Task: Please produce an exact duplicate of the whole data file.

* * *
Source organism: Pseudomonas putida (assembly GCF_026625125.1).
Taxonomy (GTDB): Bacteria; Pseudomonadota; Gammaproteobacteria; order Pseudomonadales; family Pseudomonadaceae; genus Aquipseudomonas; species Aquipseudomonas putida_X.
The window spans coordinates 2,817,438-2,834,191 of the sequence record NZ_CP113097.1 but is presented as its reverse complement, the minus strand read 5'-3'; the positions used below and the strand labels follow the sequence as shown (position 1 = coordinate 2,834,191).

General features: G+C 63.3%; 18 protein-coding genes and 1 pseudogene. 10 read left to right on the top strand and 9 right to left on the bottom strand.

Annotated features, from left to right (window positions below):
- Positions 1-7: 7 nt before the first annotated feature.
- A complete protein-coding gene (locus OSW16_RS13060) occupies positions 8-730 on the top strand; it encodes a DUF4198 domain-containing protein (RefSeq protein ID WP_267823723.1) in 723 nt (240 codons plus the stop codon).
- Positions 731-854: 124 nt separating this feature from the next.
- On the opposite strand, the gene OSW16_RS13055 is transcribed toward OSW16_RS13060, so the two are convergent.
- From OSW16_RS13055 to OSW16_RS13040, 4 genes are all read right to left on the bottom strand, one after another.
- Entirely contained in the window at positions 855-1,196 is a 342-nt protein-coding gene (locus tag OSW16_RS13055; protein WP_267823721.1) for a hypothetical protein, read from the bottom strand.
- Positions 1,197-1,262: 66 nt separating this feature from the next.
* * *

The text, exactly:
Source organism: Pseudomonas putida (assembly GCF_026625125.1).
Taxonomy (GTDB): Bacteria; Pseudomonadota; Gammaproteobacteria; order Pseudomonadales; family Pseudomonadaceae; genus Aquipseudomonas; species Aquipseudomonas putida_X.
The window spans coordinates 2,817,438-2,834,191 of the sequence record NZ_CP113097.1 but is presented as its reverse complement, the minus strand read 5'-3'; the positions used below and the strand labels follow the sequence as shown (position 1 = coordinate 2,834,191).

General features: G+C 63.3%; 18 protein-coding genes and 1 pseudogene. 10 read left to right on the top strand and 9 right to left on the bottom strand.

Annotated features, from left to right (window positions below):
- Positions 1-7: 7 nt before the first annotated feature.
- A complete protein-coding gene (locus OSW16_RS13060) occupies positions 8-730 on the top strand; it encodes a DUF4198 domain-containing protein (RefSeq protein ID WP_267823723.1) in 723 nt (240 codons plus the stop codon).
- Positions 731-854: 124 nt separating this feature from the next.
- On the opposite strand, the gene OSW16_RS13055 is transcribed toward OSW16_RS13060, so the two are convergent.
- From OSW16_RS13055 to OSW16_RS13040, 4 genes are all read right to left on the bottom strand, one after another.
- Entirely contained in the window at positions 855-1,196 is a 342-nt protein-coding gene (locus tag OSW16_RS13055; protein WP_267823721.1) for a hypothetical protein, read from the bottom strand.
- Positions 1,197-1,262: 66 nt separating this feature from the next.